Arts / Museums

Coup d’Etat

Loris Gréaud

BY Patricia Mora // 12.05.14

Come January, European installationist/illusionist artist Loris Gréaud lands at the Dallas Contemporary in one of the most eagerly watched openings of the international spring season. Patricia Mora chats with the red-hot art star from his studio in the environs of Paris and gets an exclusive look at the most ambitious exhibition ever mounted at the Dallas Contemporary — a beyond-epic Texas debut that also marks the artist’s first American museum show. Entre nous.


Considered one of the most promising European artists of his generation, Loris Gréaud is undeniably attractive, cavorts with models and comes dangerously close to using a cheeky, slick vibe as a branding motif. However, none of this is a hand that he plays heavily. Above all, he’s obsessively focused on his art practice. It’s hardly a matter of culpability that he’s ideally suited for showing up at Paris Fashion Week and turning heads, or that he speaks with a lavishly inflected French accent that makes every utterance resonate with seductiveness. However, Gréaud also loves ricocheting among topics as diverse as architecture, science, philosophy and poetry. His upcoming show at the Dallas Contemporary is guaranteed to rock viewers back on their heels. Put bluntly, it’s an amazing coup.


Gréaud has one word for the upcoming exhibition: binary. “There is only black or white for this show,” he says. “No gray. It will be a really challenging show. People can get mad at it or hate it. But it can’t be just ‘okay.’ It will be a genuine experience of art. It will definitely not be ‘safe.’” This is an especially startling announcement from an artist whom Dallas Contemporary director Peter Doroshenko acknowledges as being “not even near mid-career.” Yet Gréaud has already amassed a stratospheric pedigree, with installations at the Louvre, the Centre Pompidou, the Venice Biennale and a host of other venues. The artist’s meteoric success lies in his works, which are best described as grand installations. Ultimately, what is smart about them is their uncanny ability to create a kind of secular temple. While Gréaud carves out environments dubbed “conceptual,” he offers us far too much splendid material for such heady nomenclature to be applied. He gives us unsettling shapes, constructs and spilling sounds that redefine spaces in ways that are brilliant and technologically adroit. The parrot, so to speak, is uncaged. Instead of locking us in our noggins, Gréaud lures us into jettisoning our comfy confines and roaming the world in strident new ways. He challenges us to reimagine how we experience fi lm, sound, space and physical constructs. He therefore confers upon us a new place, a world apart — which is precisely what a more customary temple provides. The word “temple,” after all, comes from the root “to cut.” Ergo, it is meant to be a space unlike any others. And that is precisely what Gréaud devises with dazzling consistency.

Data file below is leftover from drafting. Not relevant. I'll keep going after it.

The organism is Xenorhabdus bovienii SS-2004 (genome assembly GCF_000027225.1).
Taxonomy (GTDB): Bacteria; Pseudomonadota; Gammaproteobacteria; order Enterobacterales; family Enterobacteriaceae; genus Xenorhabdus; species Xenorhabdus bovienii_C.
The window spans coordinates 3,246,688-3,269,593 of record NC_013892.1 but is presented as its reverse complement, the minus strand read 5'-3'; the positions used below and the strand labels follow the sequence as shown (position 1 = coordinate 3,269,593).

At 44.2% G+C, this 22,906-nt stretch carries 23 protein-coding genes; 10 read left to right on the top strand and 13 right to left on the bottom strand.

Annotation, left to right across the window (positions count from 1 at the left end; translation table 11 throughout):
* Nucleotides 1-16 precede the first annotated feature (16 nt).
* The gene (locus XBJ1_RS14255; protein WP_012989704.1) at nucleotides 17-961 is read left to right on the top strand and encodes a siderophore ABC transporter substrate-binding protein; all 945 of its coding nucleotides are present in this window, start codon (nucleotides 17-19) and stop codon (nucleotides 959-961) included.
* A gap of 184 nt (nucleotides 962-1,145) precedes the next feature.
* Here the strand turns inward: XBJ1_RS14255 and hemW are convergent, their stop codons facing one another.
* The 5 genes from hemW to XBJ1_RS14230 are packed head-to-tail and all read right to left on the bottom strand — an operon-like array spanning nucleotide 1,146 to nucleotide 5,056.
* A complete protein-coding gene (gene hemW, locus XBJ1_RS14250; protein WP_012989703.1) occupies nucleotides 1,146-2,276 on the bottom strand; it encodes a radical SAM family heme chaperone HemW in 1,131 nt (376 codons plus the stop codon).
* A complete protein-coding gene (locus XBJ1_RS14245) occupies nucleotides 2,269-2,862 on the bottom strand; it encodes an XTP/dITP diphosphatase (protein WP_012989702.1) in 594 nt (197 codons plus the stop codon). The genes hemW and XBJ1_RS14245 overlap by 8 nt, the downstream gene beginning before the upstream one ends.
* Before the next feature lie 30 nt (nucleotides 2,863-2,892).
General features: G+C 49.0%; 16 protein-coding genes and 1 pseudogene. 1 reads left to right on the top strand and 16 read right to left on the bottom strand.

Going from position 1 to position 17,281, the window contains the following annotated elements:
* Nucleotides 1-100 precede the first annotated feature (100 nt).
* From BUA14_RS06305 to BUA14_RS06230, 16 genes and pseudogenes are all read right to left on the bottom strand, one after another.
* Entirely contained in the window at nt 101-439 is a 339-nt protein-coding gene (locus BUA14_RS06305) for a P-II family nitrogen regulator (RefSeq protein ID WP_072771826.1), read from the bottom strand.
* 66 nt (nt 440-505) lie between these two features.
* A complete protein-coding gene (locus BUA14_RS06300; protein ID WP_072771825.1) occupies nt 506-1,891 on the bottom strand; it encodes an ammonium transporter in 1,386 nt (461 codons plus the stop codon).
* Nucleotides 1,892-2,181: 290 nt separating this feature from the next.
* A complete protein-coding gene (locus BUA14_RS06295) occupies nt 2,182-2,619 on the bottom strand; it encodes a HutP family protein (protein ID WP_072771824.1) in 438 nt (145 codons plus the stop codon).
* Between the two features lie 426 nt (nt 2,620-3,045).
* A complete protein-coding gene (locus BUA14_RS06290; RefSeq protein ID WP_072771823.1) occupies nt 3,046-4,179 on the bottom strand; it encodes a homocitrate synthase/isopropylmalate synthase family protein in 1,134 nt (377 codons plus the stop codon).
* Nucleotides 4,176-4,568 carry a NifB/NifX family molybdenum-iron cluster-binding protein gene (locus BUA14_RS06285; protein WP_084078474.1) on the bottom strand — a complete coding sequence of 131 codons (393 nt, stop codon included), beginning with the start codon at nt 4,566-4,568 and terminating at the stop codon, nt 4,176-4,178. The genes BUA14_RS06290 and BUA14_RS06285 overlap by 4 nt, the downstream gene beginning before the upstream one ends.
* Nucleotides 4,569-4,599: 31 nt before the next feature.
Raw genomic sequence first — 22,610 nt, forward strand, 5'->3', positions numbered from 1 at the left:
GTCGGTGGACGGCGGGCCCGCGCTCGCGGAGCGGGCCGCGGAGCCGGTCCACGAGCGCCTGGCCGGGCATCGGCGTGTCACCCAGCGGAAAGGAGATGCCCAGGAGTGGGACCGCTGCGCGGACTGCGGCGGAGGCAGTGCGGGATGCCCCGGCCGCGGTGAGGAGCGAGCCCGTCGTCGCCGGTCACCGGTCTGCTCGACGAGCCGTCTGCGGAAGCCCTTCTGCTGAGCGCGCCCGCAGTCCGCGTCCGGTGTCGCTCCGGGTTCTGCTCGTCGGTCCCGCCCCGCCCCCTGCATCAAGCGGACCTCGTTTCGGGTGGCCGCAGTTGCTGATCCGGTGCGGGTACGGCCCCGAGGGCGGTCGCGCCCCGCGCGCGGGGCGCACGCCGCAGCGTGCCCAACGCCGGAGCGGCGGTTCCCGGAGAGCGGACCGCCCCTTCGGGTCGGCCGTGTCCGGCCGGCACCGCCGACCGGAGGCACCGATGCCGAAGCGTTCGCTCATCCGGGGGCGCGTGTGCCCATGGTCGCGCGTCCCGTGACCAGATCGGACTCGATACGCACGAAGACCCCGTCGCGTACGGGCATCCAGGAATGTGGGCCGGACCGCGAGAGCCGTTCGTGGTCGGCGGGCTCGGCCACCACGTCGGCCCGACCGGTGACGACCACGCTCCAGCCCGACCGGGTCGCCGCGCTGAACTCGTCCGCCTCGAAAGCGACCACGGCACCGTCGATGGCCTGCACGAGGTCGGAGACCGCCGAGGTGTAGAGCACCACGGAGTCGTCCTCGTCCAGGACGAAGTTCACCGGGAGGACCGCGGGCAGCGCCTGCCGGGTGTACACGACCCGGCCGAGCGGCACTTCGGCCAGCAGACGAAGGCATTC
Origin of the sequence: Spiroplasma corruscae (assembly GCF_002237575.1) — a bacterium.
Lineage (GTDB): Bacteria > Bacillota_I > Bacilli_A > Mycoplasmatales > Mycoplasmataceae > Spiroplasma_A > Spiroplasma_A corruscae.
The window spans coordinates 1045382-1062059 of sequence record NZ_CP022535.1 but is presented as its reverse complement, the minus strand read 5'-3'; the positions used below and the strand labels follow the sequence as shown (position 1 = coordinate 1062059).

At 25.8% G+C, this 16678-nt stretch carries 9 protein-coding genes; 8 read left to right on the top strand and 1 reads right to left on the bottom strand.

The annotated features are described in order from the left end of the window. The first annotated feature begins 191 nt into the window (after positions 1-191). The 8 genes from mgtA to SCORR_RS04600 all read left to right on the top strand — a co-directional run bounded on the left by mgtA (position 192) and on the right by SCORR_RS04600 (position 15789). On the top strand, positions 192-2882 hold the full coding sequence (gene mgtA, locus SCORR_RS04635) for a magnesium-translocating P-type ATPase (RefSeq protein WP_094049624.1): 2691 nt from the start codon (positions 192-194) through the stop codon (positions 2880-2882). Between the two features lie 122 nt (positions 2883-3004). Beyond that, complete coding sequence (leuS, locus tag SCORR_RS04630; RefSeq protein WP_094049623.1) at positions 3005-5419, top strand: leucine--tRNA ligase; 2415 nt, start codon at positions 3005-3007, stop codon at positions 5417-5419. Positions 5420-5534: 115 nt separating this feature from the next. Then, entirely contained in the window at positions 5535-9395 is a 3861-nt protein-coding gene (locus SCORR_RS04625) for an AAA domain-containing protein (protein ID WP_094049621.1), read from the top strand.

The show at the Contemporary is what Gréaud refers to as Gesamtkunstwerk, a German term usually translated as “a total artwork” or “all-embracing art form.” It will be envisioned as a kind of meta work — ancillary pieces will operate internally as independent forms but will also relate and acquire meaning from the piece in toto — the Gesamtkunstwerk. Viewers can expect to be immersed in a confection of light, sound and outré imagery. Gréaud calls his polymath status, fondness for soundscapes, sculpture and cutting-edge portals into new artistic realms an “empirical machine.” His inspiration comes not from pistons and gears, however, but “from cinema, the way that a fi lm makes you go through a process. There are lights, actors and momentum. So it is the metaphor of a machine, of the wheels” — clearly a reference to the sinuous winding of fi lm through an old-fashioned projector. His work vis-à-vis the empirical machine requires substantial research; he frequently travels the world to consult with scientists and specialists from a variety of disciplines to pursue solutions for his work. “I am not building a career,” he says. “I am 100 percent searching for the adventure of art. I am searching for that adventure with full intensity.” Imagine this uttered from a studio located outside the center of Paris by a 30-something who has already created tsunami-sized waves. The man is intense.